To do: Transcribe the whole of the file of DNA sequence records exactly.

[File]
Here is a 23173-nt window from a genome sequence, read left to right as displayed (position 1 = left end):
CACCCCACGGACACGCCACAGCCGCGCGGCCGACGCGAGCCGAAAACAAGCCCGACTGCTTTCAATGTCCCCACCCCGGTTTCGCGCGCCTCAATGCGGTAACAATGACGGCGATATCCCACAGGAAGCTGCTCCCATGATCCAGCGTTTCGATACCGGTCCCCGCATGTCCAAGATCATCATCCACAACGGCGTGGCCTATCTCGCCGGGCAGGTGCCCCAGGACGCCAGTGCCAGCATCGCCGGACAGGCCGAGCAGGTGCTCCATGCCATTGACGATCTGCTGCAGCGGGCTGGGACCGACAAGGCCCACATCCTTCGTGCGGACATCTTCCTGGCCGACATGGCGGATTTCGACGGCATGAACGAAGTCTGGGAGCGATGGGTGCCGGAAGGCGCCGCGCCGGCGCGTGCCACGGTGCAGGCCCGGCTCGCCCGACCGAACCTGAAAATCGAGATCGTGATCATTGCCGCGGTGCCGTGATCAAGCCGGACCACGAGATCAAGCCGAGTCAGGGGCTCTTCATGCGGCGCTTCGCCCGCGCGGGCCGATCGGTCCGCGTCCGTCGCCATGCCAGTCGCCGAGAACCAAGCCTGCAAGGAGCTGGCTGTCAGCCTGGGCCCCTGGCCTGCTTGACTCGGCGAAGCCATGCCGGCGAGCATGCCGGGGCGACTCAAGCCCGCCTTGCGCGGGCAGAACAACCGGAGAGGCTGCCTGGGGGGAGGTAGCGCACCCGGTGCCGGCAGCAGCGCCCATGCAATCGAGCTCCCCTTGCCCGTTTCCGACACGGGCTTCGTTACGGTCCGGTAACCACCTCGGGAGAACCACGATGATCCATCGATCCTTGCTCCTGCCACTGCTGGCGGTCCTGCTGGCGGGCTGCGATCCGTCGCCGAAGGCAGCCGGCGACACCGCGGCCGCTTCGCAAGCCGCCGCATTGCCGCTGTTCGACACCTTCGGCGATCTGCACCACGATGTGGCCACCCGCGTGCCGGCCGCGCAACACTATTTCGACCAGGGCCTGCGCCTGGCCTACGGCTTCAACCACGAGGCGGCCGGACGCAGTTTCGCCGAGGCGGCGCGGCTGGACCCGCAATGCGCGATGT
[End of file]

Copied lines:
Here is a 23173-nt window from a genome sequence, read left to right as displayed (position 1 = left end):
CACCCCACGGACACGCCACAGCCGCGCGGCCGACGCGAGCCGAAAACAAGCCCGACTGCTTTCAATGTCCCCACCCCGGTTTCGCGCGCCTCAATGCGGTAACAATGACGGCGATATCCCACAGGAAGCTGCTCCCATGATCCAGCGTTTCGATACCGGTCCCCGCATGTCCAAGATCATCATCCACAACGGCGTGGCCTATCTCGCCGGGCAGGTGCCCCAGGACGCCAGTGCCAGCATCGCCGGACAGGCCGAGCAGGTGCTCCATGCCATTGACGATCTGCTGCAGCGGGCTGGGACCGACAAGGCCCACATCCTTCGTGCGGACATCTTCCTGGCCGACATGGCGGATTTCGACGGCATGAACGAAGTCTGGGAGCGATGGGTGCCGGAAGGCGCCGCGCCGGCGCGTGCCACGGTGCAGGCCCGGCTCGCCCGACCGAACCTGAAAATCGAGATCGTGATCATTGCCGCGGTGCCGTGATCAAGCCGGACCACGAGATCAAGCCGAGTCAGGGGCTCTTCATGCGGCGCTTCGCCCGCGCGGGCCGATCGGTCCGCGTCCGTCGCCATGCCAGTCGCCGAGAACCAAGCCTGCAAGGAGCTGGCTGTCAGCCTGGGCCCCTGGCCTGCTTGACTCGGCGAAGCCATGCCGGCGAGCATGCCGGGGCGACTCAAGCCCGCCTTGCGCGGGCAGAACAACCGGAGAGGCTGCCTGGGGGGAGGTAGCGCACCCGGTGCCGGCAGCAGCGCCCATGCAATCGAGCTCCCCTTGCCCGTTTCCGACACGGGCTTCGTTACGGTCCGGTAACCACCTCGGGAGAACCACGATGATCCATCGATCCTTGCTCCTGCCACTGCTGGCGGTCCTGCTGGCGGGCTGCGATCCGTCGCCGAAGGCAGCCGGCGACACCGCGGCCGCTTCGCAAGCCGCCGCATTGCCGCTGTTCGACACCTTCGGCGATCTGCACCACGATGTGGCCACCCGCGTGCCGGCCGCGCAACACTATTTCGACCAGGGCCTGCGCCTGGCCTACGGCTTCAACCACGAGGCGGCCGGACGCAGTTTCGCCGAGGCGGCGCGGCTGGACCCGCAATGCGCGATGT